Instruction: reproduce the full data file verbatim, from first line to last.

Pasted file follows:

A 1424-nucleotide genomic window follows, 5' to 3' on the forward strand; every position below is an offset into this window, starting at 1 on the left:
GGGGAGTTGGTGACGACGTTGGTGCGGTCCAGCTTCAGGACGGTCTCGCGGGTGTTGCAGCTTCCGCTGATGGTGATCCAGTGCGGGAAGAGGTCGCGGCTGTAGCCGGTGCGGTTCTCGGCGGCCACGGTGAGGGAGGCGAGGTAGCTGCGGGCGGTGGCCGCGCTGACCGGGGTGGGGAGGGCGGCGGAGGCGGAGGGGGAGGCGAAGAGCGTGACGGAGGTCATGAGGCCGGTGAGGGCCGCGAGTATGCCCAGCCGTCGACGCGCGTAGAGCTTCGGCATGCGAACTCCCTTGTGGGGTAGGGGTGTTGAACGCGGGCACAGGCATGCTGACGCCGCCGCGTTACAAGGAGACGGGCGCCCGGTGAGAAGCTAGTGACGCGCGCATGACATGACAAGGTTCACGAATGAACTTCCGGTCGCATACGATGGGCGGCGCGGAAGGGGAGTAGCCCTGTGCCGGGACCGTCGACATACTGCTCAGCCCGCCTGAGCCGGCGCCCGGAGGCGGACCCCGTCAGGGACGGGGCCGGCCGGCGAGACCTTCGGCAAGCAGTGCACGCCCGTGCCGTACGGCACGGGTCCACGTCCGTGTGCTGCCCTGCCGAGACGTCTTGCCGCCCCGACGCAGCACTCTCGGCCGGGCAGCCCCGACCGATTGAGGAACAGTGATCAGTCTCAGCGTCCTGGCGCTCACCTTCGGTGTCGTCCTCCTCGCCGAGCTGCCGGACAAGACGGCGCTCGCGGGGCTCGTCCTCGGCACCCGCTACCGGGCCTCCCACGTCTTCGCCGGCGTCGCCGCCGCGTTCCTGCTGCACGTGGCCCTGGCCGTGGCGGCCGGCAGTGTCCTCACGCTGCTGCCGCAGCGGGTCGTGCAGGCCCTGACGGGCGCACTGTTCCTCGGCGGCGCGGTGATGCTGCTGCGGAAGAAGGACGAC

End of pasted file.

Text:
A 1424-nucleotide genomic window follows, 5' to 3' on the forward strand; every position below is an offset into this window, starting at 1 on the left:
GGGGAGTTGGTGACGACGTTGGTGCGGTCCAGCTTCAGGACGGTCTCGCGGGTGTTGCAGCTTCCGCTGATGGTGATCCAGTGCGGGAAGAGGTCGCGGCTGTAGCCGGTGCGGTTCTCGGCGGCCACGGTGAGGGAGGCGAGGTAGCTGCGGGCGGTGGCCGCGCTGACCGGGGTGGGGAGGGCGGCGGAGGCGGAGGGGGAGGCGAAGAGCGTGACGGAGGTCATGAGGCCGGTGAGGGCCGCGAGTATGCCCAGCCGTCGACGCGCGTAGAGCTTCGGCATGCGAACTCCCTTGTGGGGTAGGGGTGTTGAACGCGGGCACAGGCATGCTGACGCCGCCGCGTTACAAGGAGACGGGCGCCCGGTGAGAAGCTAGTGACGCGCGCATGACATGACAAGGTTCACGAATGAACTTCCGGTCGCATACGATGGGCGGCGCGGAAGGGGAGTAGCCCTGTGCCGGGACCGTCGACATACTGCTCAGCCCGCCTGAGCCGGCGCCCGGAGGCGGACCCCGTCAGGGACGGGGCCGGCCGGCGAGACCTTCGGCAAGCAGTGCACGCCCGTGCCGTACGGCACGGGTCCACGTCCGTGTGCTGCCCTGCCGAGACGTCTTGCCGCCCCGACGCAGCACTCTCGGCCGGGCAGCCCCGACCGATTGAGGAACAGTGATCAGTCTCAGCGTCCTGGCGCTCACCTTCGGTGTCGTCCTCCTCGCCGAGCTGCCGGACAAGACGGCGCTCGCGGGGCTCGTCCTCGGCACCCGCTACCGGGCCTCCCACGTCTTCGCCGGCGTCGCCGCCGCGTTCCTGCTGCACGTGGCCCTGGCCGTGGCGGCCGGCAGTGTCCTCACGCTGCTGCCGCAGCGGGTCGTGCAGGCCCTGACGGGCGCACTGTTCCTCGGCGGCGCGGTGATGCTGCTGCGGAAGAAGGACGAC